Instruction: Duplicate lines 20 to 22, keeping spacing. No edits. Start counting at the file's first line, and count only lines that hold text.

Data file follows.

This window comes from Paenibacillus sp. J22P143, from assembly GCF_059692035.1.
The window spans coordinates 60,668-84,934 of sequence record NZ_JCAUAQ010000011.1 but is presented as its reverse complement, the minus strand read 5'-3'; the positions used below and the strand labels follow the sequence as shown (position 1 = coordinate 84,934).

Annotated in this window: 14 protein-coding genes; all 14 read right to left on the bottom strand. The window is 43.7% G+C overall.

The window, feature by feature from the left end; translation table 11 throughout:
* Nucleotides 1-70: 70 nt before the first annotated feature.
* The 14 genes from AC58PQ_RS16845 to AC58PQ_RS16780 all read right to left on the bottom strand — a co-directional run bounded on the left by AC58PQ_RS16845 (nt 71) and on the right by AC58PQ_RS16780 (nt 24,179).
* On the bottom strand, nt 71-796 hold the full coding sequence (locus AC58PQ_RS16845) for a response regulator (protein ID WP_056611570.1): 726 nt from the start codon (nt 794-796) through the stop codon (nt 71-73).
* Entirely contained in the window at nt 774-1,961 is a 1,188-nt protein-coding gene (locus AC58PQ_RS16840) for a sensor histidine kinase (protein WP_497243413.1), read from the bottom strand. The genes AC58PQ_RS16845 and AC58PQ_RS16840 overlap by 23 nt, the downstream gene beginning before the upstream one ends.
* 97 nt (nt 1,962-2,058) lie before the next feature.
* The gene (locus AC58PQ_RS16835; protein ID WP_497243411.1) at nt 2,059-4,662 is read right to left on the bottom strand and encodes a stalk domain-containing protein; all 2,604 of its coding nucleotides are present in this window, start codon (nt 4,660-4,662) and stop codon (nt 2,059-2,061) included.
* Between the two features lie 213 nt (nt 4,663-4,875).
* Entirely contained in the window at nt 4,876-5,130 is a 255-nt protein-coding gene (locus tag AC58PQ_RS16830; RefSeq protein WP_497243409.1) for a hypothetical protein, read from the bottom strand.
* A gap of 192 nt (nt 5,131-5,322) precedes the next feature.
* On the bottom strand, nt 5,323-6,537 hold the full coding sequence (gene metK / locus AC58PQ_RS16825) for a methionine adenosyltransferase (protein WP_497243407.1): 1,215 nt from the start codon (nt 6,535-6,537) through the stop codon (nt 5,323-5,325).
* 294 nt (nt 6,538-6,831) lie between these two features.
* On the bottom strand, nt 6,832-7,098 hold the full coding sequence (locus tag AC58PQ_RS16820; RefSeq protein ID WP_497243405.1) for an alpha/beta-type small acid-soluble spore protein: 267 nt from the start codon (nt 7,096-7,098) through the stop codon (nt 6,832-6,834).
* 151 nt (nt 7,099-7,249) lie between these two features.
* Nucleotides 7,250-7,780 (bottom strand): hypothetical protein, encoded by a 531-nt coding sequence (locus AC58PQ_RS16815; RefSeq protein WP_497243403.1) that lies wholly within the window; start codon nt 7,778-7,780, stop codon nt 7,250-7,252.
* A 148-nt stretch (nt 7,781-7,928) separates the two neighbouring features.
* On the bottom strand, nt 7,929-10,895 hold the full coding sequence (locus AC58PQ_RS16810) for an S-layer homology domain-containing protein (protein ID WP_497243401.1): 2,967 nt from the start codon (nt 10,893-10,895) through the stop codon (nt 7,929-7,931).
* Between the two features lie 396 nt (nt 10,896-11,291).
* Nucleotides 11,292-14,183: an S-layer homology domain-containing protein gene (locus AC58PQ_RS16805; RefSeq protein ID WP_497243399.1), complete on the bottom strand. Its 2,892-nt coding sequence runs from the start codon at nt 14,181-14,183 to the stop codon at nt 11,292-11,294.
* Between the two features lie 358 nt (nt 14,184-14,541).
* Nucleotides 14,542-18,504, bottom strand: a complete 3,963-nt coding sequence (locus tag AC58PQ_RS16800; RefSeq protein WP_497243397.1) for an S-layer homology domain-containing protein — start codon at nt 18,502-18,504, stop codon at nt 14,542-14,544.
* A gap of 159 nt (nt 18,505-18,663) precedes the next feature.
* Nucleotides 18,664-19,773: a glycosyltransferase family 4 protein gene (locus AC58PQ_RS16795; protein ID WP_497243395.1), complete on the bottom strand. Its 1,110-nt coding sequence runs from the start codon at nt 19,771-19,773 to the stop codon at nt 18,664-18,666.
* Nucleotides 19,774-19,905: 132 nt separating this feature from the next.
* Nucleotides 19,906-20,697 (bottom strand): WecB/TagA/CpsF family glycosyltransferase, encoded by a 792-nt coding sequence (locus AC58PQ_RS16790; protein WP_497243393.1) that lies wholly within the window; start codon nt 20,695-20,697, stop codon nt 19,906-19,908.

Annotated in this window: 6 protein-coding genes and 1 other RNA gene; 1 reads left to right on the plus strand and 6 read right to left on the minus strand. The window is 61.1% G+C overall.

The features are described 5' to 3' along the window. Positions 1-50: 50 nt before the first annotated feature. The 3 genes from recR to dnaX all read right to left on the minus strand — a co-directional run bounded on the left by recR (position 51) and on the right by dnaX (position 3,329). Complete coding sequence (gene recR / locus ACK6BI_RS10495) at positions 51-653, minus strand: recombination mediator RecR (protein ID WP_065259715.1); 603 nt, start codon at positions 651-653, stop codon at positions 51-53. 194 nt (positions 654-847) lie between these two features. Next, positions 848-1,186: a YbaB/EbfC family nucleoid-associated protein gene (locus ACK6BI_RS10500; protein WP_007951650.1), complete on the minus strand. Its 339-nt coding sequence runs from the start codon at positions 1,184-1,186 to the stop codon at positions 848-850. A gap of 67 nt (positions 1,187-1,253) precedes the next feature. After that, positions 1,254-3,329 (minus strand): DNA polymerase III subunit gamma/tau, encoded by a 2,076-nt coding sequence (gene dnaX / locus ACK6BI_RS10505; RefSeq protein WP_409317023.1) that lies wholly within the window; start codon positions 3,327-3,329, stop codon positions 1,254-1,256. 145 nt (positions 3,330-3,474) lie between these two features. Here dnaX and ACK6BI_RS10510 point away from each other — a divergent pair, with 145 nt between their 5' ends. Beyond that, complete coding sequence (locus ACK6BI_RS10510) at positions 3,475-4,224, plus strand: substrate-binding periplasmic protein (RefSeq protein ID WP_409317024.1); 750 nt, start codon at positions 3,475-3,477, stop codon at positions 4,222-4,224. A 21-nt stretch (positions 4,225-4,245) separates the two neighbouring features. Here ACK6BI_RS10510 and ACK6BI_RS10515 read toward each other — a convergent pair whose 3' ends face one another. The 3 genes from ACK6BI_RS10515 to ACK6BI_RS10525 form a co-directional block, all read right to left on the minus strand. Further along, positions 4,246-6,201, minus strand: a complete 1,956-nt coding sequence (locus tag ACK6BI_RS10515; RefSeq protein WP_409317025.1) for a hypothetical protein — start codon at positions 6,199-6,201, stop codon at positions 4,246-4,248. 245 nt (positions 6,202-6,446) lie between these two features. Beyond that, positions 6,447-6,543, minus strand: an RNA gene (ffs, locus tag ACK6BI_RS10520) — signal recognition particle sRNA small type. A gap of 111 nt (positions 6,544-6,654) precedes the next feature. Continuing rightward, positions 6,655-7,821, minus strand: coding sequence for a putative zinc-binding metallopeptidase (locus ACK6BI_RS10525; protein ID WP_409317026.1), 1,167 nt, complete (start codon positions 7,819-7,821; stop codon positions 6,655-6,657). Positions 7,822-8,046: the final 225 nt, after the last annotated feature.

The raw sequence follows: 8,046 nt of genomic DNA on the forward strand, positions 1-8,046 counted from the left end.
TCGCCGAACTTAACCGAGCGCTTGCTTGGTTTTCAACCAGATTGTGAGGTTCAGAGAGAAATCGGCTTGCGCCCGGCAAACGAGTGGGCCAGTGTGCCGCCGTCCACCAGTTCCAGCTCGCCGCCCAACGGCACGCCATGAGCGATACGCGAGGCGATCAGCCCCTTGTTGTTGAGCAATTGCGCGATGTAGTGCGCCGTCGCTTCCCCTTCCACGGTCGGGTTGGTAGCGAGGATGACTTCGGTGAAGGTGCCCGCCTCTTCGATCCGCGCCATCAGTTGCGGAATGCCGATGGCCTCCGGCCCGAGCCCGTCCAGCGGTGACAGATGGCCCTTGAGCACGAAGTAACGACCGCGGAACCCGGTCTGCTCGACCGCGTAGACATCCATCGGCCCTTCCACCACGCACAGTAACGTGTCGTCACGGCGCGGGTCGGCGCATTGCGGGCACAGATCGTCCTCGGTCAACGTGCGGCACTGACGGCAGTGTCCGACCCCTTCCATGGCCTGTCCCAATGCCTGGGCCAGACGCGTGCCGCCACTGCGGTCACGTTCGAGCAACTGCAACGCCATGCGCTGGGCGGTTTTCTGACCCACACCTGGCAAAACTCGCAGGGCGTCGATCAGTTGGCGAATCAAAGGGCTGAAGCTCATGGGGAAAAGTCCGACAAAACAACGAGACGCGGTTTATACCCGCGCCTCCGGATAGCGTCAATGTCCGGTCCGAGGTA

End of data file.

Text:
* On the bottom strand, nt 7,929-10,895 hold the full coding sequence (locus AC58PQ_RS16810) for an S-layer homology domain-containing protein (protein ID WP_497243401.1): 2,967 nt from the start codon (nt 10,893-10,895) through the stop codon (nt 7,929-7,931).
* Between the two features lie 396 nt (nt 10,896-11,291).
* Nucleotides 11,292-14,183: an S-layer homology domain-containing protein gene (locus AC58PQ_RS16805; RefSeq protein ID WP_497243399.1), complete on the bottom strand. Its 2,892-nt coding sequence runs from the start codon at nt 14,181-14,183 to the stop codon at nt 11,292-11,294.